The raging success

If I were to take a narrow, financially-focused, short-term perspective, I would write the project off as an expensive experiment.

Fortunately, I’m in a position where I can take a wider perspective. In this sense, the course was a valuable experiment that I’m excited to run another cohort.

First up, working on the course was personally rewarding. I enjoyed it, and would like to continue doing more of that type of work in the future.

At a personal level, I really enjoyed getting to know everyone who participated. The people who chose to participate were thoughtful, switched-on, friendly people. It was a terrific group. I look forward to staying in touch with many of the people who participated. Some may even become long-term friends, and it’s hard to put a price on that.

My understanding, based on the feedback I’ve received from participants, is that it has been valuable to everyone who was involved. This means a lot to me.

There were parts of the course that worked a lot better than I expected, like interaction during group sessions. Some examples of interactions that I found impactful:

- in the first session, I asked everyone to introduce themselves, and provide some personal background. I asked people to put their best food forward. This was quite exciting, and prompted a fair amount of reflection across participants: for one, it was eye-opening to see how different people have different paths in life, and how decisions that are appropriate for one person or household can be different from decisions for another household. It also prompted some reflection regarding our natural, human tendency to compare ourselves with others.

- in a follow-up session, we all shared challenges that we’re facing. This involved a level of vulnerability that wouldn’t have been possible in a lot of contexts: I was grateful for everyone’s candour, and also proud that I was able to help create a context for this sort of conversation. I wasn’t sure that it would have been possible before the course began. I’d like to think this provided some insight for people who shared about their challenges. It also provided a richer perspective on our tendency to compare with others — without knowing what is really going on behind the scenes in people’s lives — and emphasised that what is right for one person at one point in their life can be completely different for another person.

- a few things evolved out of the discussions that were outside of the scope of the course itself, but went in interesting directions. For example, quite a few people had experience with, or an interest in hearing more about, property investment. We were able to coordinate a one-off session on this topic. Quite a few participants were interested in “productivity” so we had a one-off session on that topic. In light of some of the themes of the course, and one of the participant’s capstone projects, we all shared easy and nutritious recipes with each other.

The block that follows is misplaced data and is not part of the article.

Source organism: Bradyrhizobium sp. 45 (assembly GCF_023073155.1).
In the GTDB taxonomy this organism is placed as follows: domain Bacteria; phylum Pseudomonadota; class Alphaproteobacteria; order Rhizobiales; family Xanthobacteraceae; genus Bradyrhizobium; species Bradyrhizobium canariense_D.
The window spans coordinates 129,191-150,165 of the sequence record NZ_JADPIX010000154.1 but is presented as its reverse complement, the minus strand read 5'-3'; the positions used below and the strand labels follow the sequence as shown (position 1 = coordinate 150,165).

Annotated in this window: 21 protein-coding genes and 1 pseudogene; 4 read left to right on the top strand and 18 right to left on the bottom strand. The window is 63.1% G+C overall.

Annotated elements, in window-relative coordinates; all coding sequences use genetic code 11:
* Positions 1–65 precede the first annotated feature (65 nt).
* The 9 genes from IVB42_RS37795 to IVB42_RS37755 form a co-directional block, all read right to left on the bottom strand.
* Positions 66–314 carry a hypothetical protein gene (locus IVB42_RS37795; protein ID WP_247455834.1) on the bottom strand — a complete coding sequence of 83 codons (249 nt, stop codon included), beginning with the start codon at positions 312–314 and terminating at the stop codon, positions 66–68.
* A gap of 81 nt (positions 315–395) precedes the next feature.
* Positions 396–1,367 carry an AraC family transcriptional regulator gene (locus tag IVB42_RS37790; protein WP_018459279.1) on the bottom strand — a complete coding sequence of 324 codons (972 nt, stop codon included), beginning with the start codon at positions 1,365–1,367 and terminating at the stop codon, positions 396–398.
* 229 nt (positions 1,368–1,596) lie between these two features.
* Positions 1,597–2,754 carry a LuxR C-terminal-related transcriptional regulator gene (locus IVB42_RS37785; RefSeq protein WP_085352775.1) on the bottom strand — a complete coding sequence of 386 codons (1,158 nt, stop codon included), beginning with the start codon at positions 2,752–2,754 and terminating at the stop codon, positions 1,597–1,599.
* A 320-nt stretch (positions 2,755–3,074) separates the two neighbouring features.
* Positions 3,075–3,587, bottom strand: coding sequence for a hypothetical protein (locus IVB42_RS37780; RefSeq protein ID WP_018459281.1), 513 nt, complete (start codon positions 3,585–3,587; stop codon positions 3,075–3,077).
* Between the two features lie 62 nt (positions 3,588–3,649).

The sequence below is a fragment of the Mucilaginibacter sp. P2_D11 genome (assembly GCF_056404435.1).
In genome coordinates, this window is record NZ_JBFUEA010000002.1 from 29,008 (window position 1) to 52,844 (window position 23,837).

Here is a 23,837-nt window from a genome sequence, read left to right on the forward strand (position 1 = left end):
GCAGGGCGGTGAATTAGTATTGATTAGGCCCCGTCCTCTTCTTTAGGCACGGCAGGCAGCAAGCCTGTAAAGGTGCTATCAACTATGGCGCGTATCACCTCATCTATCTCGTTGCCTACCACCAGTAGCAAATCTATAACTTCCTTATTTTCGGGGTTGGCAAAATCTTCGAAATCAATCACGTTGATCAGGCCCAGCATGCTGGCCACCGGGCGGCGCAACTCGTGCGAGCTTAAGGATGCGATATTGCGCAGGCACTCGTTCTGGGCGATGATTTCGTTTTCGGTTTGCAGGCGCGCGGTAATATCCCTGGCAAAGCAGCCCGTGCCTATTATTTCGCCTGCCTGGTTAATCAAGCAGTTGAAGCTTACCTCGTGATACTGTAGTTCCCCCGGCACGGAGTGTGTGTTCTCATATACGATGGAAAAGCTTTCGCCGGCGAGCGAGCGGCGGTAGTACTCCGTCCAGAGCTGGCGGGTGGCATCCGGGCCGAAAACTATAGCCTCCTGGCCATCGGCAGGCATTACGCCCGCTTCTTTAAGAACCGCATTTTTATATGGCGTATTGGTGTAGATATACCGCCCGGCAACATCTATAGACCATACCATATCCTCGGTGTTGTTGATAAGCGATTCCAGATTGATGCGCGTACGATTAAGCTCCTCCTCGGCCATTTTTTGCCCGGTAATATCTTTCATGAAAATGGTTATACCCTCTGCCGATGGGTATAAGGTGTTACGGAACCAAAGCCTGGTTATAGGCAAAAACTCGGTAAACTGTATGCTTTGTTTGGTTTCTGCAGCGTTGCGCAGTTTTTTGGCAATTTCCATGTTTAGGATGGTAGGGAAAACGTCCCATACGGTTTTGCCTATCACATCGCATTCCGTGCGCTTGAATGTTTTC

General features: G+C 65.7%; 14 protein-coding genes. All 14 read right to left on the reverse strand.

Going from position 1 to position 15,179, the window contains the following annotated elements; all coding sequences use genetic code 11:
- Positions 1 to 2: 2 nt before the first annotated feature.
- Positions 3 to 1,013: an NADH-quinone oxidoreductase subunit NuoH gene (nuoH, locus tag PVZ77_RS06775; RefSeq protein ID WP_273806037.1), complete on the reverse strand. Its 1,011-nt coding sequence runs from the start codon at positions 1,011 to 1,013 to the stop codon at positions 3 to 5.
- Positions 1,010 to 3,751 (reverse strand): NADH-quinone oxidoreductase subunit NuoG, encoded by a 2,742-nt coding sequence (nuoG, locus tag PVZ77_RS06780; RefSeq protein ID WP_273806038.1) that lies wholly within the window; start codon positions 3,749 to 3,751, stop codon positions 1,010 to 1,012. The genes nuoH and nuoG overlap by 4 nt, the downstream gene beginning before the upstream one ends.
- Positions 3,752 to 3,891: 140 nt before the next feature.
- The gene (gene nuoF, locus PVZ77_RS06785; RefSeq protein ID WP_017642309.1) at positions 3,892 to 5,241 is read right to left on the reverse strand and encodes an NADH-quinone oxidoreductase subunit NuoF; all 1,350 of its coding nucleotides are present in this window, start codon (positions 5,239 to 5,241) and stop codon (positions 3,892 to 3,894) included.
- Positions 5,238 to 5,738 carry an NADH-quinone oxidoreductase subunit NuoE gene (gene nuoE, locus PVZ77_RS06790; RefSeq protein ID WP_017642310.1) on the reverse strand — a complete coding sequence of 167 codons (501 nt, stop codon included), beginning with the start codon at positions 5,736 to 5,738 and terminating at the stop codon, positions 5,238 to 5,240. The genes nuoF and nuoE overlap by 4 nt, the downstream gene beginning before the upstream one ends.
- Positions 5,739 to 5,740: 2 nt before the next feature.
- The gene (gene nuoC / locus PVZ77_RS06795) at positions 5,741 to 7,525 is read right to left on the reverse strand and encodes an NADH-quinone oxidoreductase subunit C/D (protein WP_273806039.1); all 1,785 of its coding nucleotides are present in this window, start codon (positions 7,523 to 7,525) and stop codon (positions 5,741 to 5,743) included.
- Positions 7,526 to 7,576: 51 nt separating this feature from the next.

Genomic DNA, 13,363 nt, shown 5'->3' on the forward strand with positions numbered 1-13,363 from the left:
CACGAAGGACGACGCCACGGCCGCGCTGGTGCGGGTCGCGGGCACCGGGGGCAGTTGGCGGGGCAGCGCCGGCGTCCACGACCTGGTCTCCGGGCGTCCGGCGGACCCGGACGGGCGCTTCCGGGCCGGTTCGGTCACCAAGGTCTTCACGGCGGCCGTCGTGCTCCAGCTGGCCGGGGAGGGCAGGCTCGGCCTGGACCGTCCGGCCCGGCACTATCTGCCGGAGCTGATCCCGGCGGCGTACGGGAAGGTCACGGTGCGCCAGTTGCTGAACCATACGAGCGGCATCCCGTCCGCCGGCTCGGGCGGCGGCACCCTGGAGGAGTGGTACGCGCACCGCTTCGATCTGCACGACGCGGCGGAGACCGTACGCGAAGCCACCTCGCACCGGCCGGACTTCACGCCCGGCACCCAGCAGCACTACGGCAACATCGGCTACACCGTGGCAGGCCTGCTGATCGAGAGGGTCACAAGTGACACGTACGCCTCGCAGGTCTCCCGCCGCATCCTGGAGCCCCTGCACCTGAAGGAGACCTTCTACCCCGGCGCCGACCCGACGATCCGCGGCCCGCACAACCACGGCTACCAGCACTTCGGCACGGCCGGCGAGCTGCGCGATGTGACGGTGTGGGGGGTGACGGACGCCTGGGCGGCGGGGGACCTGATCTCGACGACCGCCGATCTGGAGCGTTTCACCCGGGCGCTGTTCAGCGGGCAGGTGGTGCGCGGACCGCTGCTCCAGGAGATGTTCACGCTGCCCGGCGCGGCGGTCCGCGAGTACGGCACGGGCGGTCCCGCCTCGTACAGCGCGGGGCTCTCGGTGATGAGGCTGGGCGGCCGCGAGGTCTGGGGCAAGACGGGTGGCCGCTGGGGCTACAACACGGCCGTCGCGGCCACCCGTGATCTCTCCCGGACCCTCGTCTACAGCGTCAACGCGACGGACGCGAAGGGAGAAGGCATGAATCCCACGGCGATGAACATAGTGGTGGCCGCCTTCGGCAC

I also learnt a lot. One of these things is that it made me realise there’s potential to turn this into something really exciting. It made me realise there’s potential to have a bigger, wider impact than I’m currently having.

Running the course helped me get a better perspective on the nature of the course and how it adds value. To my mind, Stealth Wealth isn’t a “product” or a “service”. It’s a hybrid of the two. In some respects, there is an aspect of the course which is a product. When you participate, you get access to materials. This includes videos, emails, and resources. These are fairly generic, because they need to be applicable to everyone. However, there are aspects where it’s a service. Stealth Wealth involves one-on-one conversations. It involves group sessions, which are facilitated and require participation. This is a service.

Facilitating this course also hinted at ways I can make it more feasible in the future, from both a financial and a personal sustainability perspective.

The future

Reflecting on the Stealth Wealth course has prompted me to reflect more broadly on Fairhaven Wealth’s service offerings.

If my focus was on the short-term, I should put Stealth Wealth, and Fairhaven Wealth’s INSIGHT service, to the side and focus 100% on providing full planning services to clients who can afford to pay these fees. In the short-run, that would be more lucrative.

However, that’s not the game I want to play:

* I want more control over my time, especially my precious deep-work time. Although my full planning service is the most lucrative service, it’s also the biggest constraint to enjoying freedom and flexibility with my time and emotional energy at the moment.

* I want to maximise my positive impact. I have a significant positive impact at an individual level by providing full planning services and INSIGHT services. But if I can provide positive impact at broader scale via Stealth Wealth, then the aggregate positive impact will be higher.